Navy To Texas State Guard

From US Navy Commander To Texas State Guard General, A Naval Officers Journey

Brigadier General Joe Cave has a long career of military service that spans over 30 years. He originally started in The United States Navy, serving in various parts of the world. During his time with The Navy he experienced many close calls from his ship being fired upon to being attacked by pirates on the open sea. After 16 years with The Navy he retired as a Commander, but his military journey wasn’t done. He soon discovered The Texas State Guard and in 2007 decided to join up. Since then he has taken part in multiple operations, providing any and all assistance to The National Guard, and ensuring the safety of Texas.

For the full in-depth article:

Voyage of a Lifetime: From Naval Officer to Texas State Guard Deputy Commanding General

By David Brown, 1st Lt., Texas State Guard 

 

AUSTIN (Camp Mabry), Texas – In a career that includes service as a U.S. Naval Officer, military instructor, and multiple leadership posts in the Texas State Guard, Brig. Gen. Joe Cave of Bastrop now has been named Deputy Commanding General (DCG) of the nation’s premier State Guard force.

 

After 16 years of service in the U.S. Navy, Cave joined the State Guard in 2007, entering as a Commander in the Texas Maritime Regiment (formerly known as “TMAR”, and recently consolidated into the current brigade command structure).  Promoted to Captain in 2011, Rear Admiral in 2018, and Brigadier General in 2019, Cave has distinguished himself as Officer-in-Charge of Operation Border Star/Drawbridge, as commander of Marine Rescue Operations during Hurricane Harvey, and as the leader of the 6th Brigade until his recent promotion to DCG.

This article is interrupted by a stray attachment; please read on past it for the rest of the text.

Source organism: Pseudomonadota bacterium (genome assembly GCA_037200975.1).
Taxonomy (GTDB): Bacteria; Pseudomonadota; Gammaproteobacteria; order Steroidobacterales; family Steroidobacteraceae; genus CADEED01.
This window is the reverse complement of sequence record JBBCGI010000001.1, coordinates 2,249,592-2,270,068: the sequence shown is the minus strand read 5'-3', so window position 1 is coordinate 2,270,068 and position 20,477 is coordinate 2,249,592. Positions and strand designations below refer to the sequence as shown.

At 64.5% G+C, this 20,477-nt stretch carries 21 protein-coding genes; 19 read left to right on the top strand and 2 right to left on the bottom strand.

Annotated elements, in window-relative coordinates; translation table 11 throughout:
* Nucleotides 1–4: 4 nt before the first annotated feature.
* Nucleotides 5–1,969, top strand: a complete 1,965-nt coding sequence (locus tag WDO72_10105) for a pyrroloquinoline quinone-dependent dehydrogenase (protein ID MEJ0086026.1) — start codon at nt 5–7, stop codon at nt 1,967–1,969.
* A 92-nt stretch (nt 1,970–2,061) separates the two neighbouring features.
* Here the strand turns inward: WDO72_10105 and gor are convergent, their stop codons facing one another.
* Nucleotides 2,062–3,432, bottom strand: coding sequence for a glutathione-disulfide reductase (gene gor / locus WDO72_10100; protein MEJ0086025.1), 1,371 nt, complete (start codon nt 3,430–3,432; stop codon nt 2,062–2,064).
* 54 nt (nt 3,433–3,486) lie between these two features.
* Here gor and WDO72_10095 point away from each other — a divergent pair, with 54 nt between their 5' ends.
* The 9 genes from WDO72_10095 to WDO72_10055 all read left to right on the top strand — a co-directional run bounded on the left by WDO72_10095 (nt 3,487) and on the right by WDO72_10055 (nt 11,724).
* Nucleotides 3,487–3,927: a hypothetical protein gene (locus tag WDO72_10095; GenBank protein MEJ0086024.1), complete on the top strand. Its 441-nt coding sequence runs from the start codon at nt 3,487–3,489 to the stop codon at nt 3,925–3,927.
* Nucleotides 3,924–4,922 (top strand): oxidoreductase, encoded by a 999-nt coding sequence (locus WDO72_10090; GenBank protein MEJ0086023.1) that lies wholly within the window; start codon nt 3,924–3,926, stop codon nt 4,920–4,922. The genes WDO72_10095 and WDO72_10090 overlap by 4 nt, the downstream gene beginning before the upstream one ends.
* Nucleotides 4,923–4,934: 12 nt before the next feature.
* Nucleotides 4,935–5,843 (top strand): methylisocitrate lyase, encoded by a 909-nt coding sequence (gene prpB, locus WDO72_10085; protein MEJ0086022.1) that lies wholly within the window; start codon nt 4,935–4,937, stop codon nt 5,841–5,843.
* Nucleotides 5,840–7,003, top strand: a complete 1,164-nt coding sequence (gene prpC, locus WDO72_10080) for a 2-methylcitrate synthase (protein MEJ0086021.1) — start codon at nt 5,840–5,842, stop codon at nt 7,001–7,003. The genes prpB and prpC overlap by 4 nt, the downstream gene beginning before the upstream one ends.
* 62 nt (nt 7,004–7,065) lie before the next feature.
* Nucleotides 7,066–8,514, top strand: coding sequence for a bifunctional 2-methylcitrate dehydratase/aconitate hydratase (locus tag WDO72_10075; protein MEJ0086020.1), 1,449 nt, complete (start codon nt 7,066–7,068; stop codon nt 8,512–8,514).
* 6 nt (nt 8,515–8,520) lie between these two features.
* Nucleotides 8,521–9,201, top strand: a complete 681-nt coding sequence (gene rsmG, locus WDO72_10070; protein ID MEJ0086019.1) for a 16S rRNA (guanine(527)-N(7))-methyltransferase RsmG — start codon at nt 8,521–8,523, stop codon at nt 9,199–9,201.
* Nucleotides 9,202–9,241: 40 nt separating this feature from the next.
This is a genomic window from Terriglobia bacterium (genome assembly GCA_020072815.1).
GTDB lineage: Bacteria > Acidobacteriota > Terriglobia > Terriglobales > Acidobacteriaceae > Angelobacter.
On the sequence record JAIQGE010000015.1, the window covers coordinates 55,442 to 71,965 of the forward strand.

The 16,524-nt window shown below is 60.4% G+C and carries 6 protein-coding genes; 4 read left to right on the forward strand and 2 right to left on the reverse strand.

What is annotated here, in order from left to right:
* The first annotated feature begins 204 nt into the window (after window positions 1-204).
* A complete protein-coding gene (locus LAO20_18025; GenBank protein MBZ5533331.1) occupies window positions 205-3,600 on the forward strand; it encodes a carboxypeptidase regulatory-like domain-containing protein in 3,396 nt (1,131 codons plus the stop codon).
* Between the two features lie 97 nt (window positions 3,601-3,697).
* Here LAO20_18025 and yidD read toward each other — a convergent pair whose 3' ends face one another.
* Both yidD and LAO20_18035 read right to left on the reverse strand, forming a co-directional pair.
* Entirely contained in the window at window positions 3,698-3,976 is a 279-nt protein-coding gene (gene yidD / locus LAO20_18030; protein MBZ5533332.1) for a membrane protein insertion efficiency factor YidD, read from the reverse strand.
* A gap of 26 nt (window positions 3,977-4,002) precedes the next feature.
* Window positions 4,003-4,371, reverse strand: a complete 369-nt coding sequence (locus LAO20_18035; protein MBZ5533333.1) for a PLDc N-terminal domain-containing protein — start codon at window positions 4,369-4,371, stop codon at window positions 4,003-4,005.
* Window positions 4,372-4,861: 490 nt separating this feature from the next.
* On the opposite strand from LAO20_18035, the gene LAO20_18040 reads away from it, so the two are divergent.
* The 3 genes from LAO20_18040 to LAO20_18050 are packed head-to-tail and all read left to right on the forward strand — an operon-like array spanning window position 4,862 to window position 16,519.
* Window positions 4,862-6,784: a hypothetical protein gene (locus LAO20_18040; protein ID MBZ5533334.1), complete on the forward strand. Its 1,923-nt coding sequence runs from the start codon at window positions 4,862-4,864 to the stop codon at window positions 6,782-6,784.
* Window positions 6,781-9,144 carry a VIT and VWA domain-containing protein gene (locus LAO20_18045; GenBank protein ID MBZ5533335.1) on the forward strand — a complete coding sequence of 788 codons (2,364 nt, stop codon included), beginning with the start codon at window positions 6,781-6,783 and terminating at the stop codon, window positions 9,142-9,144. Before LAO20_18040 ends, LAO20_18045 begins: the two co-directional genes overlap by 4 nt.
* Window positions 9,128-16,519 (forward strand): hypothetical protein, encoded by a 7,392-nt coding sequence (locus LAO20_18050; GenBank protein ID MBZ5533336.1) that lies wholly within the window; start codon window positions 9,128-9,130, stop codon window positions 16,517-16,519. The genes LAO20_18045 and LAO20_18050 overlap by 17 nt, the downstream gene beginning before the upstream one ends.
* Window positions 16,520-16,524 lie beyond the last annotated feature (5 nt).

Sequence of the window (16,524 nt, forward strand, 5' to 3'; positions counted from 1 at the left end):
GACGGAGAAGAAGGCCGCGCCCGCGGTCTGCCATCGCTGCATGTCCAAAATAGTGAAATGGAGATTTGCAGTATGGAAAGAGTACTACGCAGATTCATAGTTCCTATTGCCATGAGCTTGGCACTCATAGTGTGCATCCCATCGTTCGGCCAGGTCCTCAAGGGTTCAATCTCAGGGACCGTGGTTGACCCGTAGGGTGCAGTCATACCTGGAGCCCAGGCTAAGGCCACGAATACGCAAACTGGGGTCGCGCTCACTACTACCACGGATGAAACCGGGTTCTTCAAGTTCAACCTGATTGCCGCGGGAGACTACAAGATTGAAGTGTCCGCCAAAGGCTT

“(During Hurricane Harvey,) when the Governor said, ‘put in all ships and get everybody out there’, I mean, we were putting everybody out there,” Cave recalls. “That was our first boat type of rescue, but we had trained for it and our troops were extremely professional. Our folks were working around the clock; we were the only ones operating at night, going out and saving people. We were there to serve, and that was quite evident.”

 

Not only was the bravery and commitment of Texas State Guard troops on full display during Hurricane Harvey, but Cave’s emphasis on military training and education has returned multiple dividends for the people of the State of Texas served by the Guard.

 

Cave’s approach is “service members first,” says Brigadier General Roger Sheridan, Commander of the 6th Brigade, Texas State Guard.  “He gives you the leeway to explore new ideas and be innovative.  He’s not overbearing, not over-commanding, but he provides the direction you need to get where you’re going.”

“(Brig. Gen. Cave) is very direct, he’s assertive, and he leads from the front. But there’s also a quiet gentleness about everything he does,” says Master Sgt. Joy Evans, who currently serves as Cave’s aide-de-camp. “You’re not afraid of saying what you really think with him.” Evans says candor and respect are keystones of Cave’s leadership style.

 

Cave didn’t expect a life in the military.  He didn’t even come from a ‘military family’, Cave says. Though he knew his father had been in the Army, it wasn’t until two years ago that he discovered that his dad previously served in the Texas Defense Guard (the predecessor to the Texas State Guard).